Saturday, May 19, 2007

Can running improve your memory?

In honor of the Bay to Breakers run tomorrow, today's posting is about running and possible effects on learning. A recent issue of Neurobiology of Learning and Memory contains an article entitled "High impact running improves learning," by Winter, Breitenstein, Mooren, Voelker, Fobker, Lechtermann, Krueger, Fromme, Korsukewitz, Floel, and Knecht (phew!) and conducted at the University of Muenster.

In a nutshell, the idea was to compare the efficacy of learning new materials depending on the level of physical exertion just prior to learning. In a "relaxed" condition, the runners simply were sedentary for 15 minutes before learning. In a "moderate condition", low impact running was done, defined as running for 40 minutes at a fixed individual heart rate (designed to keep energy consumption aerobic). In an "intense" condition, high impact running was done, consisting of two sprints of increasingly fast pace "until exhaustion" (designed to trigger anaerobic energy consumption).

The task after these three conditions (counterbalanced within subjects) was an associative learning task between an object and a novel word, e.g., learning that a picture of ein auto corresponds to /glump/ in a new, artificial language. The learning task was rather implicit; a picture and a non-word would be presented, and the subjects had to decide quickly if the pairing was "correct" or not. (10 times out of 11, it was.) Immediately after, as well as one week and 8 months later, subjects' ability to identify correct pairings of the new words and their German "translations" was tested.

So, does either low- or high-impact running make it easier to learn new words? If you mine the data enough, it sure does. The comparison I was most interested in - whether memory of the words would be better after either running condition at either 1 week or 8 months post-learning - was not too compelling. There was not even a trend for a main effect of condition at either test-time. Fortunately, an "exploratory comparison" between the low- and high-impact running at the one-week test resulted in a significant different between the two (p = .03). I guess we're supposed to overlook the multiple, unmotivated statistical tests that accompany this one "significant" difference, and the fact that memory in the sedentary condition lies between the two running conditions (Figure 2B, shown below).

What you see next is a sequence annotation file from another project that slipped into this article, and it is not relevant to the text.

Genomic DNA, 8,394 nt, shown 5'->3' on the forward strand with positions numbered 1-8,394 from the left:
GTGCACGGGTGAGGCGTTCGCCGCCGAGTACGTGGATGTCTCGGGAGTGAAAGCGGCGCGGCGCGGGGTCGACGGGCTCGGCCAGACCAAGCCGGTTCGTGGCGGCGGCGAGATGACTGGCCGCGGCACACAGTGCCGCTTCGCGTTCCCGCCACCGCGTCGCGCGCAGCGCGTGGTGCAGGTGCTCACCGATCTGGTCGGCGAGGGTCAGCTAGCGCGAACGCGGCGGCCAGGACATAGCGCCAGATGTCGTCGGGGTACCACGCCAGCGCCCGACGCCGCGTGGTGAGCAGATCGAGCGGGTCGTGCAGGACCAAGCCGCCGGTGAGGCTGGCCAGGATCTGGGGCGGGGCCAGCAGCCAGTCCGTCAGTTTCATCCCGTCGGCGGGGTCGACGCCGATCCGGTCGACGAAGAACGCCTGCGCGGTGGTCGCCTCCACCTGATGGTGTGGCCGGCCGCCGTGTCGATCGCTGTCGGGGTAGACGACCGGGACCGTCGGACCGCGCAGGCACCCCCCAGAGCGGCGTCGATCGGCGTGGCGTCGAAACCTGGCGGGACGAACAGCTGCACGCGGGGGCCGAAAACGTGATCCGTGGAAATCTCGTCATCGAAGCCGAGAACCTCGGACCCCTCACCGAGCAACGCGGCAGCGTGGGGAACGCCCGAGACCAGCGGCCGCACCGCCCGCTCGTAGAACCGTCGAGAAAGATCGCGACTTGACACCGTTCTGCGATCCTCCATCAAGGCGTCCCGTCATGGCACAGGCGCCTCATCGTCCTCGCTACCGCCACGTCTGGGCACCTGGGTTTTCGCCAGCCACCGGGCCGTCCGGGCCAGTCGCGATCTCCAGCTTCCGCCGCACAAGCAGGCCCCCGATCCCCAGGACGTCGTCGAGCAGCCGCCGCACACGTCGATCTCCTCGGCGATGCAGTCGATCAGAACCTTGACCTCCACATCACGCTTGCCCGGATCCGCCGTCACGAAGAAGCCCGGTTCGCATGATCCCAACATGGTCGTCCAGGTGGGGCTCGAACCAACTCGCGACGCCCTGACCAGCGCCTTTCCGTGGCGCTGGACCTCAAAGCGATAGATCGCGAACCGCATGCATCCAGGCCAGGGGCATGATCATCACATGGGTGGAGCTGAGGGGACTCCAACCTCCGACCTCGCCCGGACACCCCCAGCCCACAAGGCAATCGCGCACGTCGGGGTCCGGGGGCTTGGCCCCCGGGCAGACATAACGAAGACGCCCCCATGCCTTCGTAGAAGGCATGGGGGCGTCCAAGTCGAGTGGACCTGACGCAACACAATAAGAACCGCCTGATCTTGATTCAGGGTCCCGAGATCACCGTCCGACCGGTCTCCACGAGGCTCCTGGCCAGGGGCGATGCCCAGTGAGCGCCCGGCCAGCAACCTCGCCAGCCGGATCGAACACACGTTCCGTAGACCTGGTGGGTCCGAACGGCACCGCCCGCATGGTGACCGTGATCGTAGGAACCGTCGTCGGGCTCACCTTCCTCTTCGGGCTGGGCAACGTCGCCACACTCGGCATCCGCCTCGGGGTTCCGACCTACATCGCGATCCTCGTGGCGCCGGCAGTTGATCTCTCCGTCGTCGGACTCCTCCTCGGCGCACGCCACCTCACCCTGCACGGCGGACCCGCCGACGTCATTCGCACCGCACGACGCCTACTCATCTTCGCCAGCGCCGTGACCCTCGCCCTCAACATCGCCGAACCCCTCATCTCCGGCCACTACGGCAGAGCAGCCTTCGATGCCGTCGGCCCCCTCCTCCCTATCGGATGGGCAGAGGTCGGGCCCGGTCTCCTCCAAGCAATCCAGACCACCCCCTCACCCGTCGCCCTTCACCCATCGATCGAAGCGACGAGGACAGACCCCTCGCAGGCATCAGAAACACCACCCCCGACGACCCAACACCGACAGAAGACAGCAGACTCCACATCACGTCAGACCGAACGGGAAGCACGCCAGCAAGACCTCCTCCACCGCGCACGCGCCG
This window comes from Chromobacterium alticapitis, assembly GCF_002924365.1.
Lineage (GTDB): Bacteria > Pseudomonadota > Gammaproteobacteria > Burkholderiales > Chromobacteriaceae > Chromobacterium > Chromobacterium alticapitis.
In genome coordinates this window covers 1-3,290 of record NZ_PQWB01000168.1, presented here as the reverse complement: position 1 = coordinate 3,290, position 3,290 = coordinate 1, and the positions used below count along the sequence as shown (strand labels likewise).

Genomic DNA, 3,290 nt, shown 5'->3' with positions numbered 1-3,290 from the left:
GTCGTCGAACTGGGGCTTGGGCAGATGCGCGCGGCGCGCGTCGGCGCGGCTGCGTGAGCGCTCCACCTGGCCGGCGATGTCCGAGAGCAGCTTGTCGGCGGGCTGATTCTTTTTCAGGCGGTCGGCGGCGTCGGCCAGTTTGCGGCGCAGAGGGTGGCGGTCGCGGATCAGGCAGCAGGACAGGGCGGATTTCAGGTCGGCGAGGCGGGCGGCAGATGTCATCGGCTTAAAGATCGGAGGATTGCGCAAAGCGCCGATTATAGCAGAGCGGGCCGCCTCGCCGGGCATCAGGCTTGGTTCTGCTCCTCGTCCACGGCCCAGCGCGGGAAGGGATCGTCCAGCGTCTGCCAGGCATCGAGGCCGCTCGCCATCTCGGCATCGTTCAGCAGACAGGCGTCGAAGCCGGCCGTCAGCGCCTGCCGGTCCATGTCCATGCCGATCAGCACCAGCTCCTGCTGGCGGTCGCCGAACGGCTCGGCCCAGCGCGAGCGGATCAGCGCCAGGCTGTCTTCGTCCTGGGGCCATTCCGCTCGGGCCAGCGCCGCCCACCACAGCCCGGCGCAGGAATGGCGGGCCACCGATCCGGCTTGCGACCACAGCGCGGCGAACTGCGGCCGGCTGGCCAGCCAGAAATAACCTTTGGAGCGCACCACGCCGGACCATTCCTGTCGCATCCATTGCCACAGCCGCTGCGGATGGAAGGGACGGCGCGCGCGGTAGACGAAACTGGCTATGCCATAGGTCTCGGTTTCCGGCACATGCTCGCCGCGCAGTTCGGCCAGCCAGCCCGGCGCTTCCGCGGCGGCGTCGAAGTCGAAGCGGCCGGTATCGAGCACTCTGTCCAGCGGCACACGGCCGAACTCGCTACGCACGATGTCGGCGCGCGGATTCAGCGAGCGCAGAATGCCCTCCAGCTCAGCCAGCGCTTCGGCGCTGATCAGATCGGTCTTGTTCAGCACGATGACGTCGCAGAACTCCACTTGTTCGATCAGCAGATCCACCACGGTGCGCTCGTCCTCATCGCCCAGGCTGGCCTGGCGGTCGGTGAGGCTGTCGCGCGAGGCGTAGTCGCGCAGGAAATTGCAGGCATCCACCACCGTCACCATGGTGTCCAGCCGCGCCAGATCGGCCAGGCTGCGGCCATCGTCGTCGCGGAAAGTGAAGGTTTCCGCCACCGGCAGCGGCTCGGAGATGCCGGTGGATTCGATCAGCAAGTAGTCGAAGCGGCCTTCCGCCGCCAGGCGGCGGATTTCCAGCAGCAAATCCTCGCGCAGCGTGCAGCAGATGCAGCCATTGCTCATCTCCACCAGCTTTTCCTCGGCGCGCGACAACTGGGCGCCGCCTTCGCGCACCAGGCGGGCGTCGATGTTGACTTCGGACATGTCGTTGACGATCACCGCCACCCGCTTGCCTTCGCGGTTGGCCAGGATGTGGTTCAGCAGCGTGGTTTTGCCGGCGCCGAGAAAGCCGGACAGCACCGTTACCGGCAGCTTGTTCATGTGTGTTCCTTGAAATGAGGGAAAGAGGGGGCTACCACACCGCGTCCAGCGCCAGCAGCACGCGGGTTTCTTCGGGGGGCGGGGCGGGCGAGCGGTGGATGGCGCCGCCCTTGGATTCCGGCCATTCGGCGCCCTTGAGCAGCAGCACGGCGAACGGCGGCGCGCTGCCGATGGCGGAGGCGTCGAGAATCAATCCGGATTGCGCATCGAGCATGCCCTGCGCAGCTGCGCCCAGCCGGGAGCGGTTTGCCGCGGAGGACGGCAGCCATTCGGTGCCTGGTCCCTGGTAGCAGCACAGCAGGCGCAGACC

Interestingly, the data from the learning part of the experiment (Figure 2A) do seem at first to support the authors' claim that high impact running improves learning - the percent correct for the high impact condition climbs more steeply than the other conditions. Responses in that condition were also faster.

But wait a second, what was going on during training again? The subjects were to decide intuitively whether the picture and word were the correct match. 10 times out of 11, this was the case. So in other words, if you can just manage to hit yes on every trial, you automatically would get 90 percent correct. Maybe if you were, oh say, pumped up on epinephrine, might you answer a little more quickly and perhaps have a different response bias?

The same concern may apply to the retention data as well. The authors never tell us what the ratio of correct to incorrect pairs were for this part of the test, and as with the training phase, only report results as percent correct. Got signal detection analysis? (Evidently not.) And I won't even get started on the fact that the pseudowords and concepts to be remembered, although balanced in important variables, do not seem to have been counterbalanced across the three conditions.

Those who are interested in the physiology, and less skeptical than me about the basic learning effects, might be interested in checking out the analyses of lactate, catecholamines (dopamine, epinephrine, and norepinephrin), and brain-derived neurotrophic factor (BDNF), which were taken at baseline, post-intervention, and post-learning. The authors have interesting stories, if not entirely compelling ones, for all the effects.

Oh well, maybe running won't improve our memories for new things. It's unclear whether it's best to remember all the sights from Bay to Breakers in any case.

Reference:

Winter, B., Breitenstein, C., Mooren, F. C., Voelker, K., Fobker, M., Lechtermann, A., Krueger, K., Frommer, A., Korsukewitz, C., Floel, A., & Knecht, S. (2007). High impact running improves learning. Neurobiology of Learning and Memory, 87, 597-609.

1 comment:

beartoes said...

I have read another post on this same topic. Running to improve memory, which I find still amazing. There are really smart people out there in the world. Now only if we can learn and use running to improve short term memory in children we will be all set. Heck getting them to get out of bed is a feat, let alone to run to learn. Will have to work on that.